I've had enough of the sensationalist, exoticised, demeaning portrayals of Muslim women seen all throughout the media, and this is my way of countering all the nonsense.
This is not an attempt at 'breaking stereotypes' or trying to enlighten people, if you're ignorant enough to believe that Muslim women are oppressed and subjugated by Islam then that's your own problem.
This is my way of giving recognition to all the women who inspire me, and hopefully sending out some positive vibes.
Education should inspire you; it should expand your knowledge base and open you up to the possibility of new experiences and for me an Arts degree did exactly that. The world is brimming with successful Arts graduates. Take Kevin Rudd who graduated with a major in Asian Studies, knowledge evidently useful in his stint as PM and later as Minister for Foreign Affairs. Consider JK Rowling who studied the classics before writing the Harry Potter series that sold over 375 million copies worldwide and translated into 64 different languages. Or Steve Jobs who credits his study of calligraphy as inspiring the typography for the first ever Mac, before he hit Silicon Valley with a force few of us will forget, even Stephen Colbert studied philosophy before moving into comedy. An Arts degree doesn’t reduce you to nothingness before your peers (unless you let it); it provides you with a springboard from which to dive into a sea of rewarding possibility. The expectations of polite society, our parents and the lady at the bus stop might unconsciously steer us toward a stable job in a noble profession, but remember this; rarely does a degree guarantee you a job no matter how specialised it is. So I’ll tell you what I tell all my students and that is, for the love of any deity in which you believe, if any at all, follow your passion and the rest will come. And as for the title, well it doesn’t really matter how swanky it is here, it won’t appear on your tombstone.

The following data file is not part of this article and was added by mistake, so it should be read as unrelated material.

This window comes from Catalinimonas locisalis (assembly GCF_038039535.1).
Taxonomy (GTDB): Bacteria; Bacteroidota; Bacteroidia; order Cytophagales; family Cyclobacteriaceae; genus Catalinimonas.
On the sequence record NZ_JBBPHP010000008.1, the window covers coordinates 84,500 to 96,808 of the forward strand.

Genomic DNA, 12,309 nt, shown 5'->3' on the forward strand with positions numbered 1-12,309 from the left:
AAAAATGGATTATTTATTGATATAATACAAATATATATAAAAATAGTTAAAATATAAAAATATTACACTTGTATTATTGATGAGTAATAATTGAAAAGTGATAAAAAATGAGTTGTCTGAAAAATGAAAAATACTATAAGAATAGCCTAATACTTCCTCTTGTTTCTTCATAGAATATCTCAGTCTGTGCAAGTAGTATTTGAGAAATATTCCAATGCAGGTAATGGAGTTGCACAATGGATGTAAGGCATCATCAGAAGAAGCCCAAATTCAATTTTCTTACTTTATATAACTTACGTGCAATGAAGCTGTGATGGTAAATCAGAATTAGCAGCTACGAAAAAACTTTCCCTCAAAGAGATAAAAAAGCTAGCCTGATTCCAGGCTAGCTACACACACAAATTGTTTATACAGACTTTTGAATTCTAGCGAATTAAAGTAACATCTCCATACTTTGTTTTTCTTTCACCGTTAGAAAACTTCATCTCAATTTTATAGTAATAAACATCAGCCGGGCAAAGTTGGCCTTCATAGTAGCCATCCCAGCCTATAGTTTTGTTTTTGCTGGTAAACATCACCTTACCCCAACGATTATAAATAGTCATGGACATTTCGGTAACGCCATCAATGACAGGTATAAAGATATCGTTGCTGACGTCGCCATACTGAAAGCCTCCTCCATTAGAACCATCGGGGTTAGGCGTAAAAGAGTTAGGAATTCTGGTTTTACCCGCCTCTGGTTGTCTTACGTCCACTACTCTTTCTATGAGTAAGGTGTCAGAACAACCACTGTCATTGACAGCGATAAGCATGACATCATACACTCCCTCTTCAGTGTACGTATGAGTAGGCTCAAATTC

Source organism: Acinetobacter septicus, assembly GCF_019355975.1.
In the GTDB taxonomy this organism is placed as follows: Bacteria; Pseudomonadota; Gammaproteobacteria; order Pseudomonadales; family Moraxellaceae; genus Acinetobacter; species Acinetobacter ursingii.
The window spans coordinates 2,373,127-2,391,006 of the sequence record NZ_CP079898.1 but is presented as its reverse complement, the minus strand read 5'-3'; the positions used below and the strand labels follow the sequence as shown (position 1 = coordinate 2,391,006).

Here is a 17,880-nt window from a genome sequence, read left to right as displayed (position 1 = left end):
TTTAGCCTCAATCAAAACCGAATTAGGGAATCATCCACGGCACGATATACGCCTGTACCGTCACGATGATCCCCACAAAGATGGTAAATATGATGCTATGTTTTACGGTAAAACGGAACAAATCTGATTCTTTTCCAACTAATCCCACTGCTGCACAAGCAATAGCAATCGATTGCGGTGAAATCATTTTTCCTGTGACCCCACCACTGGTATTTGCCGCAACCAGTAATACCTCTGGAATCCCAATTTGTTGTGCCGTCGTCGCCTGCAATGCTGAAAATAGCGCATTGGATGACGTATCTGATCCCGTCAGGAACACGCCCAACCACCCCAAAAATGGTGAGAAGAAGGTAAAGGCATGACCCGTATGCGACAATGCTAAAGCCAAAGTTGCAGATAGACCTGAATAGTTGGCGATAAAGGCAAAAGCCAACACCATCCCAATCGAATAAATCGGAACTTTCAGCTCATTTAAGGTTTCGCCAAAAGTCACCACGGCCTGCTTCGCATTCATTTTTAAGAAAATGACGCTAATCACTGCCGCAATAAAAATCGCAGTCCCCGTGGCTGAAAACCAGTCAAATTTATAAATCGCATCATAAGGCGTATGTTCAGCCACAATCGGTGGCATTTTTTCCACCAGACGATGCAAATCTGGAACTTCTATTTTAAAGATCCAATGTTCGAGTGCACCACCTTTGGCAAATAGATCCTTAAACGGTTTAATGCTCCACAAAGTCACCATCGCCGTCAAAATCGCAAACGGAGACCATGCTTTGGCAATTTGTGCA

Mehal Krayem, Stop apologising for your Arts degree
Muslimah Arts students represent!
We’ve grown so used to hearing non-Muslims speak for Muslim women, dissecting their decisions about dress, behavior, belief and identity, and this worries me — I want my daughter to be able to speak for herself. I want people to accept her reasoning and the choices she makes, rather than dismiss her as oppressed or ignorant. She will not be ignorant. I don’t think there’s a Muslim woman alive today who can afford ignorance. I hope people will recognize that she is perfectly capable of speaking for herself.
G. Willow Wilson
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